This year, I gave up meat for Lent. As it is Friday, Church law would normally require abstinance from meat anyway. However, today is the Solemnity of the Annunciation, and on solemnities we are not bound by the law of abstinance. It also seems appropriate to suspend my personal fast to celebrate the Incarnation. Since today we celebrate the moment that God took on flesh, I believe it proper that some sort of flesh be involved in our commemoration of it. So at lunch today, I intend to order a meat dish.
The question is, which meat would be most appropriate? I'm leaning toward beef, mainly because I could never associate Christ with a chicken, and it would feel tacky to celebrate an observant Jew by eating pork. I don't think they serve lamb at Patrick's.
It's funny to hear two people or groups talking past each other. Take the US Postal Service and the Freedom From Religion Foundation going at it about the upcoming Mother Theresa commemorative postage stamp. Both sides get the issue partly right, partly wrong.
The FFRF complains that by issuing a Mother Theresa stamp, the USPS is violating it's regulation against honoring people who are primarily noted for religious undertakings. I did a little digging, and found this page on the USPS.com web site. The relevant section would appear to be:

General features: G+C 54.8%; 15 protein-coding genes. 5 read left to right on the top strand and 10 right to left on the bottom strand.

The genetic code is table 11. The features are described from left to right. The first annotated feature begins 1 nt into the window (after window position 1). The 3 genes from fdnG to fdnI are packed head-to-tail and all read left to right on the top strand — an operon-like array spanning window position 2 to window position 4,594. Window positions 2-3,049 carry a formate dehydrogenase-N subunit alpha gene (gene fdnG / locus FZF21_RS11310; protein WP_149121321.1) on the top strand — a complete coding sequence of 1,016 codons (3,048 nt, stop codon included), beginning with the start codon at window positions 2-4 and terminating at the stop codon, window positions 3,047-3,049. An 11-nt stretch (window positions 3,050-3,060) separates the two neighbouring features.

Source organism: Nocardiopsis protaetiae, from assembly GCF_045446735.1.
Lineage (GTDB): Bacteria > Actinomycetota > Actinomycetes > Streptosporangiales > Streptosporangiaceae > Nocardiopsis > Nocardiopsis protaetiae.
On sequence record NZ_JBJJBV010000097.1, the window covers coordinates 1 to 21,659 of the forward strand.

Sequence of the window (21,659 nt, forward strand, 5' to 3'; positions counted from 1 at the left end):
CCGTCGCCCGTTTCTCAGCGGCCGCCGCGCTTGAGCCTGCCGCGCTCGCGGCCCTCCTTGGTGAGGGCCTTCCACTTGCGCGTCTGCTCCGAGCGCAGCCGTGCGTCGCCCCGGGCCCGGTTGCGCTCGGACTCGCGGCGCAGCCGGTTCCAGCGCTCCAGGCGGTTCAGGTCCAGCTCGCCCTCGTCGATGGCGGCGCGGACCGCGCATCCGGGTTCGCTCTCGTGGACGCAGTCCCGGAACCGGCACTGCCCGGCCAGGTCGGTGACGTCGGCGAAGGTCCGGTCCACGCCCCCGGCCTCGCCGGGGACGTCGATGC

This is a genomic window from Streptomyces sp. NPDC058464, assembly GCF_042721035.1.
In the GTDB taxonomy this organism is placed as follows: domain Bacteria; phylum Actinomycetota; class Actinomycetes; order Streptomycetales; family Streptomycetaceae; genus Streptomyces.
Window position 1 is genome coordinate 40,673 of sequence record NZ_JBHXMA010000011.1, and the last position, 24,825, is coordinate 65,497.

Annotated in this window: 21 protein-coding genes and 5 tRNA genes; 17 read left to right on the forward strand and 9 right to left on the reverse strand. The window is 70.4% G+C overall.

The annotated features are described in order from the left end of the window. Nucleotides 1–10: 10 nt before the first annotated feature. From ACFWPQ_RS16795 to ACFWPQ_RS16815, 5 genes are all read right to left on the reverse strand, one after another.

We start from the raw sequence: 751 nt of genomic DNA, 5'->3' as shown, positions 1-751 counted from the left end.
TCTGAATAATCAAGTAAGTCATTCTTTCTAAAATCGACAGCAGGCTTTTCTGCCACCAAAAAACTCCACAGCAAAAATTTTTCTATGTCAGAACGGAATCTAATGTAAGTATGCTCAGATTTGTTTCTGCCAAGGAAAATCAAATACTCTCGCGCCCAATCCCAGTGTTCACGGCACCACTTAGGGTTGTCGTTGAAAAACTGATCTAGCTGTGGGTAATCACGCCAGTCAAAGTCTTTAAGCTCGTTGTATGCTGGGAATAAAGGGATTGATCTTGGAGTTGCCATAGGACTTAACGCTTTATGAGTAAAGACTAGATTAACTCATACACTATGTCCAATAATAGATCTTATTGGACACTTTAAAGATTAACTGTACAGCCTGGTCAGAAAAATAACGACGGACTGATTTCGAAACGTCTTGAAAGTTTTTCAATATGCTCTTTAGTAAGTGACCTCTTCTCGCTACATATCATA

So what was Mother Theresa known for? Ask anyone on the street who has heard of her, and the response would probably be "working with the poor". That's it in a nutshell. Mother Theresa was not primarily known as a preacher, although she spoke with strong religious and moral conviction. Although she was the foundress of a great religious order who has missions all over the world (including here in Memphis), she is not known primarily as such. She was known primarily for going out into the streets of Calcutta and gathering up the forgotten people, showing them compassion and supporting their dignity.